How the hell are you freaking out over inflation? The typical Federal Reserve official and we know Powell leading them does not expect an average of 2% inflation by the end of 2023. We need some inflation to get us back on track. Yes, it’s a risk. But it is a small risk. Moreover, it is a manageable risks. The Fed know how to do its job. It is doing it now. I wrote about that in the New York Times this week. Does this look like someone you want to bet against? No, it is not. Do not bet against the Fed.
But don’t take my word for it, or theirs. Go dig through the data and update your forecasts. Every morning, as new data come out, staff at the Fed update their forecasts. The inflation forecast is done to the basis point and bottom up from very detailed categories.
I updated forecasts there too, serving as the lead on consumer spending and business investment, as well as the GDP Coordinator. I did a year at the Council of Economic Advisers working under Steve Braun on the Administration’s macro forecast. What’s the secret? I question my assumptions and my forecast mercilessly and nearly every day. I have gone to sleep many nights fighting with my thinking. I had a nightmare about potential output before my inflation piece went up. Here’s a chart I updated this week with the new, measly inflation print:
I ask myself constantly, “What if I am wrong?” I was wrong about employment early last summer. We made up 10 million of the 20 million lost jobs much faster than we expected, but then things slowed, and we are still down 9.5 million jobs. But the world can change quickly, and we are in uncharted territory for fiscal and monetary policy. I am not afraid to be wrong—I am afraid to be sloppy.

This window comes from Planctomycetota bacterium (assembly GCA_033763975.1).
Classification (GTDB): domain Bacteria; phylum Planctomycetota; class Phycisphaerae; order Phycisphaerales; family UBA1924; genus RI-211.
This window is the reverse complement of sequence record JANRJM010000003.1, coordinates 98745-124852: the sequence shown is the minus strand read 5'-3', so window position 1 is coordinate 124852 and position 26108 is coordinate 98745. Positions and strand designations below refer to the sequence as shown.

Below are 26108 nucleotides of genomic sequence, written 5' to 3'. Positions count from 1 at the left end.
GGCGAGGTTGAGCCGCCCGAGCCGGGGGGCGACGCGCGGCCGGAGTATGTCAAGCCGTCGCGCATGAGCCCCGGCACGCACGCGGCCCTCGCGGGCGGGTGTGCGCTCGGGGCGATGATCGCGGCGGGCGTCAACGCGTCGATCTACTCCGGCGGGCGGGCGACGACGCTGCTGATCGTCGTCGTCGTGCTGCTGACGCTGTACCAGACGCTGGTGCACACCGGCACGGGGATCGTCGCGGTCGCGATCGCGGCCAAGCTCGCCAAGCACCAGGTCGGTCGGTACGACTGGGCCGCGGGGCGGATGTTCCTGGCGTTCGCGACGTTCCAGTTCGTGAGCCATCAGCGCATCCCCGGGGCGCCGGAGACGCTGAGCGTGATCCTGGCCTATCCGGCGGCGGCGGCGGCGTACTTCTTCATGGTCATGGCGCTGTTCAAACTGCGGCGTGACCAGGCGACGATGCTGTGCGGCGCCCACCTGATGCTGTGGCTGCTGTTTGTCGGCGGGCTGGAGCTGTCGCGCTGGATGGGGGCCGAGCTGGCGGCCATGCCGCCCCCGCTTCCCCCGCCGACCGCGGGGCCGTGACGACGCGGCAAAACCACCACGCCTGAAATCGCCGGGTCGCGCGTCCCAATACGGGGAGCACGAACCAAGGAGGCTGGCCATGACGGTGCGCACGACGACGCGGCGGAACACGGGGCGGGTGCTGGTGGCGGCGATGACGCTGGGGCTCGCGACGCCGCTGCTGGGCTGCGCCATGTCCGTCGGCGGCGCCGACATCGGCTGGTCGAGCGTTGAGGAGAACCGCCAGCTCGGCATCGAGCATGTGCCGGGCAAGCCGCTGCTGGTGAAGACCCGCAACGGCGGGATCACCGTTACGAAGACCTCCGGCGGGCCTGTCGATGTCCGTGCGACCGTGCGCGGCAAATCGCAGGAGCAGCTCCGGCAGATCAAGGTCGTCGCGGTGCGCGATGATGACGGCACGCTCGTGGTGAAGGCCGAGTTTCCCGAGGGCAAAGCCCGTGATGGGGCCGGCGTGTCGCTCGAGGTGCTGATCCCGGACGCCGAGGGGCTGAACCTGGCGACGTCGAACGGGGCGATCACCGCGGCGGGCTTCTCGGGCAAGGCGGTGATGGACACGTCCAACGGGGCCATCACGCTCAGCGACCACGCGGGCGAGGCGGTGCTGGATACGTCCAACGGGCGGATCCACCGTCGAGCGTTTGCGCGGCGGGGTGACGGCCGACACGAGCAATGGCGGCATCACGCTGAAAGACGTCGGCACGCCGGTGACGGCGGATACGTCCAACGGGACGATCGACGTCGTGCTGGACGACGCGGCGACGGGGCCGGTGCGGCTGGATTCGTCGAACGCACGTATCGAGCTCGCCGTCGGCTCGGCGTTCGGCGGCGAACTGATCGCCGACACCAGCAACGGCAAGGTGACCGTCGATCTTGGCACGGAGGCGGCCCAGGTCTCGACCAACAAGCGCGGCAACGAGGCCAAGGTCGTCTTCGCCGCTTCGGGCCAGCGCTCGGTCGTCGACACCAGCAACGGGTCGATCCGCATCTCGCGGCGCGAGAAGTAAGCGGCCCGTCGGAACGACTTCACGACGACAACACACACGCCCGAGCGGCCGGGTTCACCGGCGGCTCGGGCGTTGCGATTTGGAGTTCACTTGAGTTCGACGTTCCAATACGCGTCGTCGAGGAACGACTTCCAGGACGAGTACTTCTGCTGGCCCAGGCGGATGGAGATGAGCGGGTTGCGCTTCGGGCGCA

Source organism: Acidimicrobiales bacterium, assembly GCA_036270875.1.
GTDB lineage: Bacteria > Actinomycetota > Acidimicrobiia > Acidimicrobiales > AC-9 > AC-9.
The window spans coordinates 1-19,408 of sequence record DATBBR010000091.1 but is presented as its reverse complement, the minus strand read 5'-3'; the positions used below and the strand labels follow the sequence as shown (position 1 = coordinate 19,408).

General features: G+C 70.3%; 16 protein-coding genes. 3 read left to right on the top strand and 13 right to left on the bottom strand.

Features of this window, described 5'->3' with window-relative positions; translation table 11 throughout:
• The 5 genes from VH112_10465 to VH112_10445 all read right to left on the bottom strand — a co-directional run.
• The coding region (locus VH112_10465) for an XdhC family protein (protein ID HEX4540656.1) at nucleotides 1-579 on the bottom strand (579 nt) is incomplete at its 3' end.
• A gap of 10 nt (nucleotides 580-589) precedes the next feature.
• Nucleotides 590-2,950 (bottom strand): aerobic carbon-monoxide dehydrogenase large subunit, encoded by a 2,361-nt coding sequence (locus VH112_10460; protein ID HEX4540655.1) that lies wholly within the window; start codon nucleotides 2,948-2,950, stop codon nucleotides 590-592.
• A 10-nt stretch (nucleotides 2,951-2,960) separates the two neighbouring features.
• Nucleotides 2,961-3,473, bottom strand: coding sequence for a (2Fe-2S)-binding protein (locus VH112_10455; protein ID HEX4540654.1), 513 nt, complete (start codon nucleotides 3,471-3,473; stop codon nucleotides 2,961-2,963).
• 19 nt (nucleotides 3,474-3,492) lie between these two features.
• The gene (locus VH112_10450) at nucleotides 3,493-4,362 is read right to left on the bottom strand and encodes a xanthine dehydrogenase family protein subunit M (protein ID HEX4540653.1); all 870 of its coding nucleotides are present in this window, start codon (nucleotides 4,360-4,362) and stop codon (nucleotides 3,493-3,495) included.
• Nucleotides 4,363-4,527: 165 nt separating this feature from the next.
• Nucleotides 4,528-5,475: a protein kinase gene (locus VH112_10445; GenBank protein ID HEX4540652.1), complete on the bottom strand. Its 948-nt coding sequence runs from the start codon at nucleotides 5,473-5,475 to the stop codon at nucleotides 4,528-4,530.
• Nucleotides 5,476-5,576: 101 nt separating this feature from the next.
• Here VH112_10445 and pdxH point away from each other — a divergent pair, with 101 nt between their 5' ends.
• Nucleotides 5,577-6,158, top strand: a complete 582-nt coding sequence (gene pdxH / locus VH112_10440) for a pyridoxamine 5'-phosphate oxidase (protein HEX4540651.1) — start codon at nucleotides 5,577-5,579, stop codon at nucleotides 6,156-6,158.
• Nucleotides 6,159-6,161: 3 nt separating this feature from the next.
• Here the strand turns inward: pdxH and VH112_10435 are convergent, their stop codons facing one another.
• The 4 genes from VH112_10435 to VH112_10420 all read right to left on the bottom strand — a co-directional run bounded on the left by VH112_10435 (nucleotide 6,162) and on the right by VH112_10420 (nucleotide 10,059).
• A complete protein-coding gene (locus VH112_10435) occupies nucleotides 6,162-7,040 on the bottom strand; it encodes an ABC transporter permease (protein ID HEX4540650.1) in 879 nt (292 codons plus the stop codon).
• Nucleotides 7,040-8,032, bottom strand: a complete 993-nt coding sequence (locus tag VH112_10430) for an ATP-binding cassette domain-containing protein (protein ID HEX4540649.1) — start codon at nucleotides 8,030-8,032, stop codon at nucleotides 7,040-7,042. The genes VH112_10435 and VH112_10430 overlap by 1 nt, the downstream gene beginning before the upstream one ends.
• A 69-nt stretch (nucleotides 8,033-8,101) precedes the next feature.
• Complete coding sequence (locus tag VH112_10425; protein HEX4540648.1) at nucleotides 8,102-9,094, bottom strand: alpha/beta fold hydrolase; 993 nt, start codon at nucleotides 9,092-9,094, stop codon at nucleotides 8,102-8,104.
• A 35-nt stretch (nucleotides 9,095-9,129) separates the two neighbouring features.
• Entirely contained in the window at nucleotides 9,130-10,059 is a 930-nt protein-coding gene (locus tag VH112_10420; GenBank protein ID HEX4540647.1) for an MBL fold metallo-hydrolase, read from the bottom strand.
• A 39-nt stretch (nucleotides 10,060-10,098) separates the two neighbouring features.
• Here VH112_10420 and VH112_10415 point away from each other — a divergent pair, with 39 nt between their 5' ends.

I ask myself, “What are the changes in reality that would lead me to change my thinking?” I was trained to do that. I was also trained to seek out expertise that I do not have. Remember: don’t make shit up. I read and critically evaluate all the research I can find on macroeconomic models and findings related to the policy question. Compare the number of citations in my two policy briefs by anything Team Larry has put out. Anything.
Now, I don’t defer to experts. Shocker. I engage critically with their work and with them as researchers. Sadly, I do not see that approach among most of Team Larry. Jason Furman—my mentor on fiscal policy—is a stellar exception. I would have gone ballistic by now if not for him. We talk regularly about our different opinions on economic policies, and it helps me critically evaluate my own thinking. And it’s respectful.
We disagreed on the $1.9 trillion relief package and we disagree on the magnitude of the inflation risks. Reasonable people can disagree. They can learn from each other too. I have learned from Jason. I wrote another 3600-word policy brief on the $1,400 checks to answer questions he raised on a call. Oh, and to avoid 50 million people not getting their checks due to dubious analysis from Raj Chetty at Harvard.
I respect Jason’s views and he mine. It is not always easy to hear a mentor—or anyone who’s been a Democratic establishment economist—warn against going big for the people now. But good policy is about bringing the best arguments to policymakers, not about holding hands.
Finally, we need to hit pause on the inflation debate. We will have plenty of time in the fall when inflation likely picks up to debate monetary policy. The $1.9 trillion package passed. Hundreds of billions are in people’s pockets already. See the Daily Treasury Statement from March 25. OMG. $276 BILLION dollars in checks this month!
Yes, inflation risks exist, and while higher now, they remain low. Team Larry and Team Janet both agree on that. An infrastructure package measured in trillions will be coming to the floor of the House and Senate soon. For the love of god, let’s debate how to make that package as effective as possible.
We have urgent matters to work on together and should not be off in la-la-land.